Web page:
#thecontinentalliterarymag

Non-Fiction
Did Ric Ocasek Go to Heaven? by Michael Rips

In this essay US author Michael Rips explores the incomprehensible transcendence of God and asks, pertinently: Did Ric Ocasek Go to Heaven?

Fiction
The Joke by Ilka Papp-Zakor

In this sometimes strange and unusual story, by Ilka Papp-Zakor, a practical joke involving a tattoo questions what we can and cannot know.

Poetry
“My God forms battalions all night” by Marjana Savka

In this poem by Ukrainian poet Marjana Savka, we find the call for a realist God who fights, protects, and permits us to not forgive.

Fiction
The Red Light by Maciej Jakubowiak

Polish writer Maciej Jakubowiak reflects on his grandmother’s absolute faith in a red blinking light, in this essay translated by Mark Ordon.

Non-Fiction
Finely Tuned by Árpád Tőzsér

Reflecting on his own poem, Hungarian writer Árpád Tőzsér asks whether we can believe in a Cosmic Orchestra without a conductor?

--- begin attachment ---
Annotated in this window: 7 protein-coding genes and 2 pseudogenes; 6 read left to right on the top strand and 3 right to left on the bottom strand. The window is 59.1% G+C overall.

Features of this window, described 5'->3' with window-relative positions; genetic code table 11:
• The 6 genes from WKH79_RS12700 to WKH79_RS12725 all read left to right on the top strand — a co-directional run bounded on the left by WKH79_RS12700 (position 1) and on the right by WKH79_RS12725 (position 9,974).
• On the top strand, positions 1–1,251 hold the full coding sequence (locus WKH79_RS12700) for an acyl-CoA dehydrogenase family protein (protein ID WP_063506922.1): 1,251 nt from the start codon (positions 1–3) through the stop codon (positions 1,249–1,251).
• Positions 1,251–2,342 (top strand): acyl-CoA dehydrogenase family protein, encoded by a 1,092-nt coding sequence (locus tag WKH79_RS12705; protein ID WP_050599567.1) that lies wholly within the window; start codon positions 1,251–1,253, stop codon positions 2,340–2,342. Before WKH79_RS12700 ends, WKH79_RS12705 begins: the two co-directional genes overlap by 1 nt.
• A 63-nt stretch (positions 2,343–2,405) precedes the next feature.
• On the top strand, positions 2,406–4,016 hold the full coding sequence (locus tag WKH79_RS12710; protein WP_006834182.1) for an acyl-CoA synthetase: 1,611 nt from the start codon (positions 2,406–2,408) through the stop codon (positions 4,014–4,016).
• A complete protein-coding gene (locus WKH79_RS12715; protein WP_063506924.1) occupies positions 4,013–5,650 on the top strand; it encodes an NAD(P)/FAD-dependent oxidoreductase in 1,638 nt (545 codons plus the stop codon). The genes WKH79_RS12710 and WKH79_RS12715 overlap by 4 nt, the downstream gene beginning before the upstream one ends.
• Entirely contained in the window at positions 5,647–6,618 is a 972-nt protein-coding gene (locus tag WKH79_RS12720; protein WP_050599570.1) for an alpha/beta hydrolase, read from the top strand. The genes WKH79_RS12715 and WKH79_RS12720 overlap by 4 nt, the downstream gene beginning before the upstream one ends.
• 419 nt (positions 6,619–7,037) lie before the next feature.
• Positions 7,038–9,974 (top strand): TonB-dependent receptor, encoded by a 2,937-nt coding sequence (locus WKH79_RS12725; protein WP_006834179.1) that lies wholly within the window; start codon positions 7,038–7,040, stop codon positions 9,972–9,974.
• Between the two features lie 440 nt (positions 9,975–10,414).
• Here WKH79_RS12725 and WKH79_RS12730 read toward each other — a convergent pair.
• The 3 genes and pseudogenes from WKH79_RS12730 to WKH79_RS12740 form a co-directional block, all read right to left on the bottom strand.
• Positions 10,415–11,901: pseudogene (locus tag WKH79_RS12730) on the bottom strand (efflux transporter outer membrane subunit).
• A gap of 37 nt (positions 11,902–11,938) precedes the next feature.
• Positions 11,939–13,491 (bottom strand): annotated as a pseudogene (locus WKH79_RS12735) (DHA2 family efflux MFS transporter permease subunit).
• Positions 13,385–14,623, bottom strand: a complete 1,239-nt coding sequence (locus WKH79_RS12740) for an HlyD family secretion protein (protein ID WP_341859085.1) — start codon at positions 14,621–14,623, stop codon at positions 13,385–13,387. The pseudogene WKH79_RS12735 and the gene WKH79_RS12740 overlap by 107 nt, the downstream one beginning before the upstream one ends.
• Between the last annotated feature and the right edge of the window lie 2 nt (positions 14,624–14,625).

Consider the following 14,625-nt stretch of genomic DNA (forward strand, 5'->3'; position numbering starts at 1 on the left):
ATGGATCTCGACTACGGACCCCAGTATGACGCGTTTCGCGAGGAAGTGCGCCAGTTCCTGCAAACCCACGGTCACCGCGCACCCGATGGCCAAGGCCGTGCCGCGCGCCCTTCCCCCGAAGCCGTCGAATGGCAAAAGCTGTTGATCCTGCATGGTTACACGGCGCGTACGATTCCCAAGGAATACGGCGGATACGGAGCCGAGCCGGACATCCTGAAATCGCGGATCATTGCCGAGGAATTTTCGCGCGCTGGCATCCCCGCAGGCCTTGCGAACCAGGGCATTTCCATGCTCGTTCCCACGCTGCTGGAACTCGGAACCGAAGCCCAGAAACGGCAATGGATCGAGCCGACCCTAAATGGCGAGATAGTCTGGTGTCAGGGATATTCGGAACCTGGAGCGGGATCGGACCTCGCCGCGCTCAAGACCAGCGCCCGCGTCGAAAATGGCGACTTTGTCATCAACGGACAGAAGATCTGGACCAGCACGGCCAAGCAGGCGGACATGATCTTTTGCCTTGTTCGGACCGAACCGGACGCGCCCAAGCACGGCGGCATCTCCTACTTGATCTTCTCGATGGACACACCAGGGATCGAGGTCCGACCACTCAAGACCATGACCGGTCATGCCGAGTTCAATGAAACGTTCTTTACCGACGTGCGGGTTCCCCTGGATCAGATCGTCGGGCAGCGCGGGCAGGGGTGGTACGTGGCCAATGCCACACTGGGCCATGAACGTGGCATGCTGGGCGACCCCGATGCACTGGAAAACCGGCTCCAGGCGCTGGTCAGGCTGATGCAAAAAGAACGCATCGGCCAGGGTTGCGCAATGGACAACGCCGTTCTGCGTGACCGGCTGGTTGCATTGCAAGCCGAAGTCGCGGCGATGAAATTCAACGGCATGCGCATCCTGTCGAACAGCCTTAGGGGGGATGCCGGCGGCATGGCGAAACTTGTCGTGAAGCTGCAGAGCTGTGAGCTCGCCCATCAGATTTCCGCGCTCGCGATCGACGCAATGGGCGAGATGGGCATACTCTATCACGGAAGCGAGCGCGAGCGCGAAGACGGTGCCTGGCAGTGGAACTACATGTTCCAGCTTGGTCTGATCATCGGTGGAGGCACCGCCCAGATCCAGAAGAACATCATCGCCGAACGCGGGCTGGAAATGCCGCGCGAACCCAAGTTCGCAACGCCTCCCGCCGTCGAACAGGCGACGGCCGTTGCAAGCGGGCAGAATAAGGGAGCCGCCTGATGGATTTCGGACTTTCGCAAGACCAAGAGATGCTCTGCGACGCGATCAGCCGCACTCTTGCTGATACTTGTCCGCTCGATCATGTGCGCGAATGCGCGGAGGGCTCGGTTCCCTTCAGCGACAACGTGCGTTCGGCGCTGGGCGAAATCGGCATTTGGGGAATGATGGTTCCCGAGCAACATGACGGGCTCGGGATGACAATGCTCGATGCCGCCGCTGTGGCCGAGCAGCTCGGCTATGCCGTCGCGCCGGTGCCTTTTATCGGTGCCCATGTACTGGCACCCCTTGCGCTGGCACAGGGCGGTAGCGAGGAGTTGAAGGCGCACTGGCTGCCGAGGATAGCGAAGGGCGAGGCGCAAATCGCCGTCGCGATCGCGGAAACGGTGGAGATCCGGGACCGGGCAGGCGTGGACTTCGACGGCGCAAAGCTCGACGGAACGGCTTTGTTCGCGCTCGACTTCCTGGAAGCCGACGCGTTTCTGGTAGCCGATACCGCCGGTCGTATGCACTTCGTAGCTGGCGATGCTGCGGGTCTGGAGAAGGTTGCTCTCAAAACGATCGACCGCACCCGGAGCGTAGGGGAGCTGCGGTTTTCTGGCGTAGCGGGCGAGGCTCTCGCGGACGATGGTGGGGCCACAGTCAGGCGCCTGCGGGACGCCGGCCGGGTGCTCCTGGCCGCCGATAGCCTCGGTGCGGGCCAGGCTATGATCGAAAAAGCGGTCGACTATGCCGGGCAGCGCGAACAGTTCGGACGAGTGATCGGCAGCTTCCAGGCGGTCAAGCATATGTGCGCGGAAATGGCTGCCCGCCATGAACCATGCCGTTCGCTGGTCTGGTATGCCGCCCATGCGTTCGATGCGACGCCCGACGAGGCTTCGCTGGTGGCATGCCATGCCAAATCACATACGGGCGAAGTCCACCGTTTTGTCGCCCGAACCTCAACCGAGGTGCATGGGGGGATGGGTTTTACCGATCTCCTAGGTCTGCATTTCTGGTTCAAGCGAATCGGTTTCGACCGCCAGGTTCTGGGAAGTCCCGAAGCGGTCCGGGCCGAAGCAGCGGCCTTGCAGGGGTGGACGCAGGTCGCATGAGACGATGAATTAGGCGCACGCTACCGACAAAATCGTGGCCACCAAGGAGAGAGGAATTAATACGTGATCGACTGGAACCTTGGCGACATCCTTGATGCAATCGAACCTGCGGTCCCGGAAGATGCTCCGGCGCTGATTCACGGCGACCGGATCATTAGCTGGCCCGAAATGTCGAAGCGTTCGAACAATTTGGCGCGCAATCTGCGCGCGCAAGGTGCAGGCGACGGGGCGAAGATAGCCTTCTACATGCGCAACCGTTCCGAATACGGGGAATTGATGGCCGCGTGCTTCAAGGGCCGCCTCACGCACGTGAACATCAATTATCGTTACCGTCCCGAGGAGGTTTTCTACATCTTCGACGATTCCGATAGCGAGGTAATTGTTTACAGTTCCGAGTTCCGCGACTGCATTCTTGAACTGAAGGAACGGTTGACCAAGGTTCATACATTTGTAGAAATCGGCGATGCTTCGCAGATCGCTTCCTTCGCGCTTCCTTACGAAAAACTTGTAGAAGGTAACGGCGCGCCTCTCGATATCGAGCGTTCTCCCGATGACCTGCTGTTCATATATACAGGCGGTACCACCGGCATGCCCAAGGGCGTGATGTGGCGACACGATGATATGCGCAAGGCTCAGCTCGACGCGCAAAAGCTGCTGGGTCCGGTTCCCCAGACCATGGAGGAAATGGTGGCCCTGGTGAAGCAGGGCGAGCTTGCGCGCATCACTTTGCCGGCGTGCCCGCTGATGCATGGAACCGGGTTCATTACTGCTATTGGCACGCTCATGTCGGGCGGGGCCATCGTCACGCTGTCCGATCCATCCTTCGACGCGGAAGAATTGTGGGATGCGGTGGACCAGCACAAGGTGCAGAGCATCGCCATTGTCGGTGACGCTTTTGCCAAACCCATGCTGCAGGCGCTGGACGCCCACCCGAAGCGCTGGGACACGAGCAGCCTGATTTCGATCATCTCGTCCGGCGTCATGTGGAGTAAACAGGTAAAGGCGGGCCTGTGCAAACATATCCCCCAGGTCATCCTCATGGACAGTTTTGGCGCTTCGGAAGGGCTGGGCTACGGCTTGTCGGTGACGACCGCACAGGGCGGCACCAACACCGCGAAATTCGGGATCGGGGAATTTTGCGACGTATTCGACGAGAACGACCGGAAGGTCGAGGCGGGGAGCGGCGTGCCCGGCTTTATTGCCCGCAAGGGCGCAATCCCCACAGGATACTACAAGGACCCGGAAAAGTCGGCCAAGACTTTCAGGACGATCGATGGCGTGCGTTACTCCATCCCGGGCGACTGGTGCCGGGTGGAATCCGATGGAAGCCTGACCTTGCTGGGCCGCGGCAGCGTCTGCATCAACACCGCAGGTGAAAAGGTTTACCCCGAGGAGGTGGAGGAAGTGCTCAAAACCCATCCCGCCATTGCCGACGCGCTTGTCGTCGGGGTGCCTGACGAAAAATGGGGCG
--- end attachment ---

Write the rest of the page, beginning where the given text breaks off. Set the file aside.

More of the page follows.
Non-Fiction
Praise of God in Solitude: A Pianist’s Faith in Life and Death by Jack Kohl

Jack Kohl’s literary essay begins with a simple paradox posed by the pianist’s craft that soon transcends music into mortal and spiritual matters.

Poetry
“On the seventh day of direct observations” by Kateryna Kalytko

In this poem by Kateryna Kalytko, at a time of destruction, the Ukrainian poet marvels at the simplicity and the nobility of language.

Poetry
“Child, hold your doll, hold your teddy bear, hold your kitty.” by Marjana Savka

In this poem, on a train winding through a burnt world towards longed-for shelter, an adult pleads to a desperate child to hold their teddy, to not cry.

Fiction
The Bureaucrat’s Day by Balla

While buying some “superb” illegally produced sausages, a bureaucrat tries to come to terms with the thing that lives in his office.